Watchdogs or lapdogs? The regulation of genetic engineering (3/8/2006)

Why genetic engineering is dangerous
by Pat Howard and Arne Hansen
Common Ground (Canada), August 2006

"The Canadian GM risk assessment process is so simplistic that not a single submission has ever been rejected in Canada. Everything submitted, almost wholly by industry, has been accepted," according to Ann Clark PhD, one of this country's leading experts on the dangers of genetically modified organisms.

"The Canadian GM regulatory process is a ruse, claiming to safeguard human and environmental health, but actually intended to facilitate commercialization of GM crops," according to Dr. Clark.

In a 2005 brief to Parliament regarding its controversial Bill C-27, Clark warned that if the federal government passes the pending Canadian Food Inspection Agency Enforcement Act, it will have voted to, "Facilitate international trade primarily by streamlining inspections, replacing Canadian assessment with those by foreign powers, and harmonizing regulations with the US and other countries, all of which challenge, rather than safeguard, the health and safety of Canadians."

Clark is an outspoken critic of Canada's regulatory policies and the processes related to field trials and commercial production of genetically modified crops, whether modified to produce pesticides in every cell of the plant, to resist spraying by soil-sterilizing herbicides, or to produce proteins for medicinal or industrial uses.

She provided expert advice to the Royal Society of Canada Expert Panel on Food Biotechnology in 2001. The panel, the most influential and respected group of scientists in the country, concluded that the "regulatory process was severely flawed," despite the government's claim that ours is the best regulatory system in the world.

Beth Burrows, president and director of the Edmonds Institute, a public interest organization working on ecology, technology and social justice, tells us that "Genetic engineering increasingly means agribusiness and pharmaceuticals, two industries already important as sources of funding for science, higher education and those who run for office. Talking biosafety can mean putting one's job and financial security at risk."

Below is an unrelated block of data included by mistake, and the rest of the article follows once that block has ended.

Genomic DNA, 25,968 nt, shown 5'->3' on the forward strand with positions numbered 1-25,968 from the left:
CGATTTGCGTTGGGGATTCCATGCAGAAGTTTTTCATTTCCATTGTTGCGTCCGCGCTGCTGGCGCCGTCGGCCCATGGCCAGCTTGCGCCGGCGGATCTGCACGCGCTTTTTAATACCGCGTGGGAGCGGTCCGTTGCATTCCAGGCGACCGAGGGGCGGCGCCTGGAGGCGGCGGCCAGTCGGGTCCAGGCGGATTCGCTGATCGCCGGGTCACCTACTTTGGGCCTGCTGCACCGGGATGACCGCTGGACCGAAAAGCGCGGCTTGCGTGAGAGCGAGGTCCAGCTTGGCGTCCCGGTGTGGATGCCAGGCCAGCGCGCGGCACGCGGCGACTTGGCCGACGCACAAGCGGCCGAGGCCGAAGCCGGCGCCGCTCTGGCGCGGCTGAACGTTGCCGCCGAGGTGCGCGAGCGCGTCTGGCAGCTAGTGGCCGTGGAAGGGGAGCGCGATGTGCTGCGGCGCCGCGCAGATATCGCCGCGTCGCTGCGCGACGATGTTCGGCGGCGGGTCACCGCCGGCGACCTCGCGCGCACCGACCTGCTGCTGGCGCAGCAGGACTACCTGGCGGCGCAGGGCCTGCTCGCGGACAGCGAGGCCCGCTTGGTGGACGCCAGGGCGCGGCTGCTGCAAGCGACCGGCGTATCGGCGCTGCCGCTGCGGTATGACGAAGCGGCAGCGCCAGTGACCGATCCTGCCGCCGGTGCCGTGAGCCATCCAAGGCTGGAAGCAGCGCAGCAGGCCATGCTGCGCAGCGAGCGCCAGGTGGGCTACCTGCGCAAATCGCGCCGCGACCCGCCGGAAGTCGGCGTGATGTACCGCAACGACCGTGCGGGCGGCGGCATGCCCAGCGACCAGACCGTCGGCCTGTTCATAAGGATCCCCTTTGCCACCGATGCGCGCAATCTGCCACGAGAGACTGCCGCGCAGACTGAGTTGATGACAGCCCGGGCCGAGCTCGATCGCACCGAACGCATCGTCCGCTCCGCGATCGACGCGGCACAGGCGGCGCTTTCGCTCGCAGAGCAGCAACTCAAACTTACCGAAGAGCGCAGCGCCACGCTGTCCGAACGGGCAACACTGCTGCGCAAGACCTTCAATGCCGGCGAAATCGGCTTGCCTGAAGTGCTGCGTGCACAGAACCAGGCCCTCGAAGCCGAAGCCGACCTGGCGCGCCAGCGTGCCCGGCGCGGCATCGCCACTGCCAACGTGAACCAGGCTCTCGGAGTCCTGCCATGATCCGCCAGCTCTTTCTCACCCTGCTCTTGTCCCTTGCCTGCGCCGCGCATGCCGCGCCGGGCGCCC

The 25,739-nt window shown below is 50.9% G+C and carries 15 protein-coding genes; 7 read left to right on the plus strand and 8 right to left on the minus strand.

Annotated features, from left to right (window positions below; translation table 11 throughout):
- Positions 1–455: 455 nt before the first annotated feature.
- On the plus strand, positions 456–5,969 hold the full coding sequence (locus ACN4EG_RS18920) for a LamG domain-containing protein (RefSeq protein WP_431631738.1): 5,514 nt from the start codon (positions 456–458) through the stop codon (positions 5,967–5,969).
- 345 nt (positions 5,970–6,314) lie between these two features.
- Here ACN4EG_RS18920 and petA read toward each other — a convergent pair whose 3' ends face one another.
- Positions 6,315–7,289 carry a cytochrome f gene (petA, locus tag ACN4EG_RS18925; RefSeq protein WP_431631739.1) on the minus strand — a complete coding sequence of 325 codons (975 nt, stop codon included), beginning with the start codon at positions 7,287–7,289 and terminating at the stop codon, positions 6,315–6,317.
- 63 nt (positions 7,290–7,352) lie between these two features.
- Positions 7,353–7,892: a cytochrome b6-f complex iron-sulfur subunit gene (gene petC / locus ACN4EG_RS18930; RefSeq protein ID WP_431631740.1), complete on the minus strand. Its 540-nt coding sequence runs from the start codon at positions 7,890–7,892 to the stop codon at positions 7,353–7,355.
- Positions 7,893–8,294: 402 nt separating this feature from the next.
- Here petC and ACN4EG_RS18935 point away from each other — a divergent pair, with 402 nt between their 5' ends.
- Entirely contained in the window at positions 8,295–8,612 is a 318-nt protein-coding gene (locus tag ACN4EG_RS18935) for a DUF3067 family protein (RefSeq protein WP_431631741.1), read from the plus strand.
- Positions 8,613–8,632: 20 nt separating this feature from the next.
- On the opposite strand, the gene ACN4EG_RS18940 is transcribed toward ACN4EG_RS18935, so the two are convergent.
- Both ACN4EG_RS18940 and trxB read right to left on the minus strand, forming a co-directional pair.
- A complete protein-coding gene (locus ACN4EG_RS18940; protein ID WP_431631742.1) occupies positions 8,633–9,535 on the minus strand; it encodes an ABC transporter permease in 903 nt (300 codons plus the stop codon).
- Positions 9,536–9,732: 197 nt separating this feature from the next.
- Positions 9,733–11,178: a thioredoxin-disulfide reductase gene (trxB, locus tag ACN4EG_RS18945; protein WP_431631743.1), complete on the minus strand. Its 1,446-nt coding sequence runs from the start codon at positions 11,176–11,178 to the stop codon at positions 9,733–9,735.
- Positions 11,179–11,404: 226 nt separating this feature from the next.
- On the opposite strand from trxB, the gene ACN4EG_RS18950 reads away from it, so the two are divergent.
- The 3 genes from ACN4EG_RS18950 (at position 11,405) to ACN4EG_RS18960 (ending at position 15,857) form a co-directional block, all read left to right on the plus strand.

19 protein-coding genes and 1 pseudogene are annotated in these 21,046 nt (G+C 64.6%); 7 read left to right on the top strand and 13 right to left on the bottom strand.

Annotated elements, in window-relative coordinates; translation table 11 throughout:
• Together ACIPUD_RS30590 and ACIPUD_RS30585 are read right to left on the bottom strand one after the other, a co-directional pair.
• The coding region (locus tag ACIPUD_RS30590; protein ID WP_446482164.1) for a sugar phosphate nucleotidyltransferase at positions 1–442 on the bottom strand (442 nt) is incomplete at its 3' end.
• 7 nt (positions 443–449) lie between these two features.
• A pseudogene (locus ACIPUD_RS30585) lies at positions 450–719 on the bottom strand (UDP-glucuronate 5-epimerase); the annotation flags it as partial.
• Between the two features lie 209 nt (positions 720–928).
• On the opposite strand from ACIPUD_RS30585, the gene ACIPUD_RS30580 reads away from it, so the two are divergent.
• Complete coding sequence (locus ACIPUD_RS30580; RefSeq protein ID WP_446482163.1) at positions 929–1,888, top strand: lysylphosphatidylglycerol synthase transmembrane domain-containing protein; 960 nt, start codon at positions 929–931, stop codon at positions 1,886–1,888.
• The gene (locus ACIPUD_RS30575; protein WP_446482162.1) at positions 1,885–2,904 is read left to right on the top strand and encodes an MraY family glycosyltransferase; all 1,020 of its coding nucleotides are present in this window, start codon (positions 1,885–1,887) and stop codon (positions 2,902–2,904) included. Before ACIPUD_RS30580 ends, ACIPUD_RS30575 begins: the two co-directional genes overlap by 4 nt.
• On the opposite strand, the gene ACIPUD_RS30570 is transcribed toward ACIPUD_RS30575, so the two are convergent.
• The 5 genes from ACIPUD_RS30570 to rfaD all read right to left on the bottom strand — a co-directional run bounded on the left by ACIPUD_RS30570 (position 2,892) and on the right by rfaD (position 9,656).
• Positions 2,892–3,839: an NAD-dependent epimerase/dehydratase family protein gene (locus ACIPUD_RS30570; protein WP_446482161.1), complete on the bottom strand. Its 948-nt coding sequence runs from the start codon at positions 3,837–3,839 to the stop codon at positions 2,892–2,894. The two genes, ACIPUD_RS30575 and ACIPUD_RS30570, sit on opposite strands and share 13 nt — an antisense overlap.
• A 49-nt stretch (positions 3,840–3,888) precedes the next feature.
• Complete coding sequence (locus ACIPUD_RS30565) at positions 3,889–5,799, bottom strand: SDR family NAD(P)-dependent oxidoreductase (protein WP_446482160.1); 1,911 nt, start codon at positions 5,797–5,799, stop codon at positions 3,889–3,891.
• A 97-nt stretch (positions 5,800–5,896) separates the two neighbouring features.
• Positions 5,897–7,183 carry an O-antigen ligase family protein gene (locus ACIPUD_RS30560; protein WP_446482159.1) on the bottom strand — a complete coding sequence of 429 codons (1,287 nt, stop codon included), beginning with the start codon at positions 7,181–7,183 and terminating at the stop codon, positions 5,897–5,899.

"Even diplomats charged by their governments to discuss biosafety balk at doing so, perhaps because they are also charged to protect their countries' industrial interests. The discussions that took place during the biosafety protocol negotiations begun in 1995 under the aegis of the UN Convention on Biodiversity were almost surreal in their avoidance of the topic [of bio-safety]," she stated recently.

Burrows ought to know. She has spent more than a decade attending UN biodiversity meetings and continues to provide vital background information on biosafety issues to Third World delegates negotiating these international agreements. Beth Burrows is founder of the non-profit public interest think tank, the Edmonds Institute, a "group of smart, passionate people working flat-out for environmental and social justice."

These critical remarks should be read in light of growing evidence of extremely serious impacts on health, environment and the livelihoods of Third World farmers. A European regulatory requirement for genetic safety testing, which is not required in Canada or the US, has revealed genetic instability in many GM crop varieties.

Scientists are finding harmful impacts on soil micro-organisms, beneficial insects and laboratory animals exposed to genetically modified crops and GE food. Farmers in India are committing suicide by the hundreds in Andra Pradesh and other states because of GM crop failures. (

People and animals have become ill and even died after consumption or exposure to products containing genetically modified organisms. Unlike traditional plant breeding, in genetic engineering of crops, unrelated organisms, such as bacteria, are snipped apart and sections of their genes inserted into plants with unpredictable results.

Ann Clark and Beth Burrows are outspoken citizens of Canada and the US respectively who are not afraid to speak truth to power. Join them for a public forum: Watchdogs or Lapdogs? Is the Regulation of Genetic Engineering Adequate? SFU [Simon Fraser University, British Columbia, Canada] Harbour Centre, Fletcher Challenge Theatre, September 5, 7:30 - 9:30pm. The event is sponsored by the SFU faculty of applied sciences, the schools of communication and kinesiology, the Institute for the Humanities at SFU and by Common Ground.

Pat Howard is a professor of communications at SFU. [email protected]/

Arne Hansen is a Vancouver writer and can be contacted at [email protected]/.


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